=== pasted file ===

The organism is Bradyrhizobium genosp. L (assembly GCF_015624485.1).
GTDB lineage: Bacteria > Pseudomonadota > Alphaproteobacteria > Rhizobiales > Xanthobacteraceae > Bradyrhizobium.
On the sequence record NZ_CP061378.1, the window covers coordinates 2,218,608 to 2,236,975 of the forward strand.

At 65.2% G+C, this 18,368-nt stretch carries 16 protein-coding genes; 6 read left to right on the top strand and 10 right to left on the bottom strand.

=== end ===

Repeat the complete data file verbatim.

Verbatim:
The organism is Bradyrhizobium genosp. L (assembly GCF_015624485.1).
GTDB lineage: Bacteria > Pseudomonadota > Alphaproteobacteria > Rhizobiales > Xanthobacteraceae > Bradyrhizobium.
On the sequence record NZ_CP061378.1, the window covers coordinates 2,218,608 to 2,236,975 of the forward strand.

At 65.2% G+C, this 18,368-nt stretch carries 16 protein-coding genes; 6 read left to right on the top strand and 10 right to left on the bottom strand.